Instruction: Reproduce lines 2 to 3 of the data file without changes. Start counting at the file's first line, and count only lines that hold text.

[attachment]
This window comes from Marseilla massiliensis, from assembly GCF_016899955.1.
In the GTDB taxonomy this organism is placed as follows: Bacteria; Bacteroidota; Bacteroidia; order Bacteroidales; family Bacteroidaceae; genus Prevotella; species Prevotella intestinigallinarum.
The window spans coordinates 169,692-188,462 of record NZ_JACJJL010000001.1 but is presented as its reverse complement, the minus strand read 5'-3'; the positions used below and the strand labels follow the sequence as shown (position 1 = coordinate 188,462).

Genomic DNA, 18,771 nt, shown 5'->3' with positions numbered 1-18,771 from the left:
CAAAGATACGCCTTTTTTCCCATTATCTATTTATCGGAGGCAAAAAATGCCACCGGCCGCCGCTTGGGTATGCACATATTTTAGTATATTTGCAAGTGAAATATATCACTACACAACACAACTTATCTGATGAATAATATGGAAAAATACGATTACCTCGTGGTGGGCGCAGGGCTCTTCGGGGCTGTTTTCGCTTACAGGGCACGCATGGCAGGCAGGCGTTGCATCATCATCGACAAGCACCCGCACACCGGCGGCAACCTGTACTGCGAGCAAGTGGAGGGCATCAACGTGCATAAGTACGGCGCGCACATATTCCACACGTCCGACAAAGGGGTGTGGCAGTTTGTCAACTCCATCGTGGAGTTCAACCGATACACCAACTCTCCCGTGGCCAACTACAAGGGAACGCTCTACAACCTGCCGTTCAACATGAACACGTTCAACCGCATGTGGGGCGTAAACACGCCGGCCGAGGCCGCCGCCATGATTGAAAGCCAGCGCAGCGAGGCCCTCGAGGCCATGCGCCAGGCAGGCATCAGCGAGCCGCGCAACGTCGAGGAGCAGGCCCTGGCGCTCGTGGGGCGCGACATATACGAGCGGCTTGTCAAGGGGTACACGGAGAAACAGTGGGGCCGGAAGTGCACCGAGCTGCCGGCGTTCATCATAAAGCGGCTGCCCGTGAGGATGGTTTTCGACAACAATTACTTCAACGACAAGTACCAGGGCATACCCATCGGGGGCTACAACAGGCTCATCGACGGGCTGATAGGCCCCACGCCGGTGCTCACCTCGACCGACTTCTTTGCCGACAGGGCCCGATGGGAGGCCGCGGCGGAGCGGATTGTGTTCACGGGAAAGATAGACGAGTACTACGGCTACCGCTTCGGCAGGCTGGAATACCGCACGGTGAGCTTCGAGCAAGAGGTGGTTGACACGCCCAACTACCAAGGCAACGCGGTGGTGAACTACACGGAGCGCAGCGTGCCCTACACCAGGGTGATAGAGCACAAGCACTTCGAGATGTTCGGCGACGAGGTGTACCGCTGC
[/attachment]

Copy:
In the GTDB taxonomy this organism is placed as follows: Bacteria; Bacteroidota; Bacteroidia; order Bacteroidales; family Bacteroidaceae; genus Prevotella; species Prevotella intestinigallinarum.
The window spans coordinates 169,692-188,462 of record NZ_JACJJL010000001.1 but is presented as its reverse complement, the minus strand read 5'-3'; the positions used below and the strand labels follow the sequence as shown (position 1 = coordinate 188,462).